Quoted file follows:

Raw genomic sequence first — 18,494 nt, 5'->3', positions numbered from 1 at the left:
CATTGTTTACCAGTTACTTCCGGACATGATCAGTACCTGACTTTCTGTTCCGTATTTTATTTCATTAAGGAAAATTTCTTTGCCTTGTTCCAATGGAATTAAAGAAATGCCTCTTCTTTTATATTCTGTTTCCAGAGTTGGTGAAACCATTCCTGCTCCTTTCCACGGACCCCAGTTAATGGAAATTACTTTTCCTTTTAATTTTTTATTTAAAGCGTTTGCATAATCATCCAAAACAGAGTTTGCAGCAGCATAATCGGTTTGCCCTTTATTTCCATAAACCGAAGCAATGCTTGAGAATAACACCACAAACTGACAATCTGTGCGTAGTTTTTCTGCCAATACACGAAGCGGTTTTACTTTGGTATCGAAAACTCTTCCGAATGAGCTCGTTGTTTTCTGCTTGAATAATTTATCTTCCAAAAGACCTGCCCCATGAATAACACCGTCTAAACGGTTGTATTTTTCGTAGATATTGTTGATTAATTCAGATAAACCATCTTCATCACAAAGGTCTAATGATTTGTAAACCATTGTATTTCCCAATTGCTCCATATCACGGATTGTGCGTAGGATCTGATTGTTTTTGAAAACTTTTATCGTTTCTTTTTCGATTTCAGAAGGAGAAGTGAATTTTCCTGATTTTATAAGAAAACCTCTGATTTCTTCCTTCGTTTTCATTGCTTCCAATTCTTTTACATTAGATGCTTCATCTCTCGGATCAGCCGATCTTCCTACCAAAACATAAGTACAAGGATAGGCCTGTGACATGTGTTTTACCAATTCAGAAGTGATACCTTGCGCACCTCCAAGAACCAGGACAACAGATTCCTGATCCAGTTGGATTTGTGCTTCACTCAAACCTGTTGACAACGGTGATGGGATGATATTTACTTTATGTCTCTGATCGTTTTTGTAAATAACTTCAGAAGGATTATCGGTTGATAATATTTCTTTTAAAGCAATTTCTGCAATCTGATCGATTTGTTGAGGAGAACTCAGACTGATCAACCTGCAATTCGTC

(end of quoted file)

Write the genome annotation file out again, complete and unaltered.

Raw genomic sequence first — 18,494 nt, 5'->3', positions numbered from 1 at the left:
CATTGTTTACCAGTTACTTCCGGACATGATCAGTACCTGACTTTCTGTTCCGTATTTTATTTCATTAAGGAAAATTTCTTTGCCTTGTTCCAATGGAATTAAAGAAATGCCTCTTCTTTTATATTCTGTTTCCAGAGTTGGTGAAACCATTCCTGCTCCTTTCCACGGACCCCAGTTAATGGAAATTACTTTTCCTTTTAATTTTTTATTTAAAGCGTTTGCATAATCATCCAAAACAGAGTTTGCAGCAGCATAATCGGTTTGCCCTTTATTTCCATAAACCGAAGCAATGCTTGAGAATAACACCACAAACTGACAATCTGTGCGTAGTTTTTCTGCCAATACACGAAGCGGTTTTACTTTGGTATCGAAAACTCTTCCGAATGAGCTCGTTGTTTTCTGCTTGAATAATTTATCTTCCAAAAGACCTGCCCCATGAATAACACCGTCTAAACGGTTGTATTTTTCGTAGATATTGTTGATTAATTCAGATAAACCATCTTCATCACAAAGGTCTAATGATTTGTAAACCATTGTATTTCCCAATTGCTCCATATCACGGATTGTGCGTAGGATCTGATTGTTTTTGAAAACTTTTATCGTTTCTTTTTCGATTTCAGAAGGAGAAGTGAATTTTCCTGATTTTATAAGAAAACCTCTGATTTCTTCCTTCGTTTTCATTGCTTCCAATTCTTTTACATTAGATGCTTCATCTCTCGGATCAGCCGATCTTCCTACCAAAACATAAGTACAAGGATAGGCCTGTGACATGTGTTTTACCAATTCAGAAGTGATACCTTGCGCACCTCCAAGAACCAGGACAACAGATTCCTGATCCAGTTGGATTTGTGCTTCACTCAAACCTGTTGACAACGGTGATGGGATGATATTTACTTTATGTCTCTGATCGTTTTTGTAAATAACTTCAGAAGGATTATCGGTTGATAATATTTCTTTTAAAGCAATTTCTGCAATCTGATCGATTTGTTGAGGAGAACTCAGACTGATCAACCTGCAATTCGTC